By Maria Fiala
We all create waste – it is absolutely natural even though it goes against nature in every single way. For most of us, the involvement with our trash ends at the very moment we close the lid of a large plastic container. That’s it – we can now wash our hands just as well as Pontius Pilate did. The waste we produce is no longer our worry. Some of us recycle as we were taught that that is the right thing to do to be environmentally friendly. However, that belief is far from truth. I am not suggesting that sending everything to the landfill is a better option, yet if something has to be done to reduce the garbage pile and resolve the global waste crisis, recycling is simply no longer enough.
So, what’s so wrong with plastic? As long as we recycle it, it must be reused and thus the number of tons of plastic produced should eventually drop. That is the idea, however, as with many other great ideas the realization ends up being full of holes. The issue with plastic is that we produce too much of it. Each year, there are almost 360 million metric tons of plastic produced (this specific number is from the year 2018). With only 9% actually being recycled, which leaves about a whopping 330 million tons of plastic entering our environment each year. In truth this number could be even higher as it may contain plastics produced from previous years.
What happens to the plastic that is not being recycled? The rest is either landfilled, left to decompose over the next couple of centuries, or burned – releasing CO2 and polluting our air. Around 8 million tons of plastic end up in the ocean each year. Plastic pollutes our air, land and water – simply said: plastic is not so fantastic.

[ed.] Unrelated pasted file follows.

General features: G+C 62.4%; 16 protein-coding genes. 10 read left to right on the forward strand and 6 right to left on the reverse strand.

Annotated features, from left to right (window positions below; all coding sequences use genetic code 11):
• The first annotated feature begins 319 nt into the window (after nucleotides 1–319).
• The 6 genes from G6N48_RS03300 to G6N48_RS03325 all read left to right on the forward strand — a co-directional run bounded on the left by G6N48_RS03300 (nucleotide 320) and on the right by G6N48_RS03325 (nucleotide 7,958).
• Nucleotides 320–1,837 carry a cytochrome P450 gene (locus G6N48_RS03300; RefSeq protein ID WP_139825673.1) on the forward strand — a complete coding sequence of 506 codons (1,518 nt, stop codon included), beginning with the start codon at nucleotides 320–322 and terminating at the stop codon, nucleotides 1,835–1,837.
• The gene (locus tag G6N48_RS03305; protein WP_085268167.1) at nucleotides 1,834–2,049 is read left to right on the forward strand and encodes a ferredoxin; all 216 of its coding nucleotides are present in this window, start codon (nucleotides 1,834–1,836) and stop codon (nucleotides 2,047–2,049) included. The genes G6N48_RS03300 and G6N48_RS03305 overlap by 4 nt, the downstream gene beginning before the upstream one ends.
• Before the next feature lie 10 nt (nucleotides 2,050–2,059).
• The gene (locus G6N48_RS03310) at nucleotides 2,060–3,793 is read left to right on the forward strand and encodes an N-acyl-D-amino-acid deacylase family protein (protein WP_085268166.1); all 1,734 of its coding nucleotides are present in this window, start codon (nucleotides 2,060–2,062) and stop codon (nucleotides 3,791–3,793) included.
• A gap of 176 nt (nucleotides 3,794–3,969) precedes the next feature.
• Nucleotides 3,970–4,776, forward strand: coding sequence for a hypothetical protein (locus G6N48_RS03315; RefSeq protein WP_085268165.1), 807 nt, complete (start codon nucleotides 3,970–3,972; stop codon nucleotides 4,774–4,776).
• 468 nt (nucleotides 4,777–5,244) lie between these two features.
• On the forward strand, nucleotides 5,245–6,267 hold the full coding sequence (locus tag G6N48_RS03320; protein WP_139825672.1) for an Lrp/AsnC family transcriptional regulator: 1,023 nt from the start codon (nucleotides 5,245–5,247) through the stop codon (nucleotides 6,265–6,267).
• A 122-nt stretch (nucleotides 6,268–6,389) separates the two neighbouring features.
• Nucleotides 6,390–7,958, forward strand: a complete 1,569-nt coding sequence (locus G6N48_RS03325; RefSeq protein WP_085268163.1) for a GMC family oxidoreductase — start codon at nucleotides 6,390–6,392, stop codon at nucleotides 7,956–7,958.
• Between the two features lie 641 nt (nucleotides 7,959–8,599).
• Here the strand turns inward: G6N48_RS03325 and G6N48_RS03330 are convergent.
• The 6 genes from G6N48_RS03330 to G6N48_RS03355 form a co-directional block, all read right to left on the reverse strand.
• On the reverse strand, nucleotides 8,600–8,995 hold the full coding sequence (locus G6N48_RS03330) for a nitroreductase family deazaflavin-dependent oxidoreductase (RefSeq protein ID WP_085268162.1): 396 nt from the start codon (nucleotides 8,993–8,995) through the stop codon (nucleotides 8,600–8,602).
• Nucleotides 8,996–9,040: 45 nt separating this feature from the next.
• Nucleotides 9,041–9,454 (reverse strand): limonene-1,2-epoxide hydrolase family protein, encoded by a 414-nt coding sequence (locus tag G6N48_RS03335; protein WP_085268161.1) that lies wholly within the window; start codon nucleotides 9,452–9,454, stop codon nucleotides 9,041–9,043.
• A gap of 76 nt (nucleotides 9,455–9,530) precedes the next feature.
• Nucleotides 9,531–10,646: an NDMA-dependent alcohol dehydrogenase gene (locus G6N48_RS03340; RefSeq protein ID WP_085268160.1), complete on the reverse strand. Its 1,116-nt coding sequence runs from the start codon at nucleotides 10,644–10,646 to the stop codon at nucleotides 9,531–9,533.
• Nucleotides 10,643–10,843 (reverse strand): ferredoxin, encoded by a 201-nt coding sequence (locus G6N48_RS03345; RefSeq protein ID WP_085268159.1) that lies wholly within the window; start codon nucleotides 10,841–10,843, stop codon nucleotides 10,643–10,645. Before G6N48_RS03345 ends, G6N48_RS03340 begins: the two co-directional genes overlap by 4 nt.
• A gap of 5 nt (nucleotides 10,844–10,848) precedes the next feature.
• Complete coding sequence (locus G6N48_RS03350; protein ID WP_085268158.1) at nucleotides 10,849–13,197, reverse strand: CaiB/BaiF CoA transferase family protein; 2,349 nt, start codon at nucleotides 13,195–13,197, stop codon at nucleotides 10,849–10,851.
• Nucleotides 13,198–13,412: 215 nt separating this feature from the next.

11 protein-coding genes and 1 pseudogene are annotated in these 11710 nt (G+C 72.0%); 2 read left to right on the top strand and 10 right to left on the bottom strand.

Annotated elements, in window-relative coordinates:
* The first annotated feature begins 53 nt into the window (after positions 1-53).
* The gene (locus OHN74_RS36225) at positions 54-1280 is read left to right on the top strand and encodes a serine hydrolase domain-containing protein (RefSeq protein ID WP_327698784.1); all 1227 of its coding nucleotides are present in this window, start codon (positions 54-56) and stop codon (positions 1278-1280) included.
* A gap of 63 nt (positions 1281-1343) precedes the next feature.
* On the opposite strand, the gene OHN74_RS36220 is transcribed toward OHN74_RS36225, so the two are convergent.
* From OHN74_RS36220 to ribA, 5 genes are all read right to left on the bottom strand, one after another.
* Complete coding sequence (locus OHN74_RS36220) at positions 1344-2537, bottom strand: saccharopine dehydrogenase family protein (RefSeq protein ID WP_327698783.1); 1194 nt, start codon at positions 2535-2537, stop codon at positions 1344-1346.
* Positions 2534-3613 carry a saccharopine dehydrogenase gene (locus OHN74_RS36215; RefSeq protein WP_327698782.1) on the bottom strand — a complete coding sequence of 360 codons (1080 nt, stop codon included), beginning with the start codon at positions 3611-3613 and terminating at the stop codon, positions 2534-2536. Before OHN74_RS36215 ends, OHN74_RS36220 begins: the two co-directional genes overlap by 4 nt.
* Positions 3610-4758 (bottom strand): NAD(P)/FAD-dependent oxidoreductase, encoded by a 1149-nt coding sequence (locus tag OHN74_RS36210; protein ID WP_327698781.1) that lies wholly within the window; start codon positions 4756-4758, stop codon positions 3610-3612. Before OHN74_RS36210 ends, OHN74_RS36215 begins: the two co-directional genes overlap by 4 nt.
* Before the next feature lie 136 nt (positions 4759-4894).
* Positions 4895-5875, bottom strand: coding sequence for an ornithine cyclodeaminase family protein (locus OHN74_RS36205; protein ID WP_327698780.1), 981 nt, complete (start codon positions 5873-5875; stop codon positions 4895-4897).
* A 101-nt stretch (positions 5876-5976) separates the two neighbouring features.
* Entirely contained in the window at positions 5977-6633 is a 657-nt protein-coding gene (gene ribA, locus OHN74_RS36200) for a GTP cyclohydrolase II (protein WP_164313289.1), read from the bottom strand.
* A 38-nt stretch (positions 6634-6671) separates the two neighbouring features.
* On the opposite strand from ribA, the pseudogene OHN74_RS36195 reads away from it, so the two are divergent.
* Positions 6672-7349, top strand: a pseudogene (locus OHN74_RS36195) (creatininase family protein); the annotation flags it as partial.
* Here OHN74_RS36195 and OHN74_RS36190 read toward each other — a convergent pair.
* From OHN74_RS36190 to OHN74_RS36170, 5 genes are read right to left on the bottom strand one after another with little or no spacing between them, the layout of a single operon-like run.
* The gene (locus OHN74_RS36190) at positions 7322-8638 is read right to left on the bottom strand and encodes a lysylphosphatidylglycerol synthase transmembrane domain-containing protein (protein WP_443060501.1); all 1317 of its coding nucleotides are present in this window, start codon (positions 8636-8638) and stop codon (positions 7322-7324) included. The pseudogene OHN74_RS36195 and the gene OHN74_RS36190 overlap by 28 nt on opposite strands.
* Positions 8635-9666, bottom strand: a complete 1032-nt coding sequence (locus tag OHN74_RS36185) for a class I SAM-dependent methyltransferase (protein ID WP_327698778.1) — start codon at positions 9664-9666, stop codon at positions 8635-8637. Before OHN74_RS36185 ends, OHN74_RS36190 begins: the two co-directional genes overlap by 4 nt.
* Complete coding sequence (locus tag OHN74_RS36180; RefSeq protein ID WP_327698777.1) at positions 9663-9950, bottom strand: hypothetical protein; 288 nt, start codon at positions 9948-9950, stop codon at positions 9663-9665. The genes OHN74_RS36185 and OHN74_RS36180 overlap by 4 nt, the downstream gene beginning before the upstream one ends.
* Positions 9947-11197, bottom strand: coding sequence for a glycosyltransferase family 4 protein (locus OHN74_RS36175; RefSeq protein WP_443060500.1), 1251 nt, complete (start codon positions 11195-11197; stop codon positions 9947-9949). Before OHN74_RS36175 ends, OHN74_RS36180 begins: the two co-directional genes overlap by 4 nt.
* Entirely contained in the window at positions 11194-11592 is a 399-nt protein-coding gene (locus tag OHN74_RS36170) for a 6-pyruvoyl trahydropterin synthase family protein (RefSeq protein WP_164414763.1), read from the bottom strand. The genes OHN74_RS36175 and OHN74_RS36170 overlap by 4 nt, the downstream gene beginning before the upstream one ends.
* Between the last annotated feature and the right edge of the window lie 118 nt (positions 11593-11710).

First of all, the reason why so little plastic is being recycled is because recycling is much more expensive than just creating new packaging (recycling includes collecting, sorting and processing the plastic). Secondly, there are so many different types of plastic – each with a specific combination of polymers, which sometimes contains hazardous chemicals as well, posing technical challenges. However, plastic is not the only incubus. If you were to take your garbage can and scatter the waste onto your kitchen floor – you would most likely find large quantities of packaging materials and food waste. In reality, most of the plastic, paper and glass sent to landfills and incinerators is packaging material. With the rest, namely food waste, one might think that there’s no harm in sending it to the landfill. “It is food waste and therefore it will decompose!” A rather logical deduction, however, (I hate being the bearer of bad news) is that sending food waste to landfills does not benefit the soil whatsoever as it does not break down due to landfills not being aerated properly. Also, it brings danger to some bird species as they fly to the landfills to find whatever they can – resulting in their feet being entangled in strands of metal or plastic.
So, what can you do as an individual?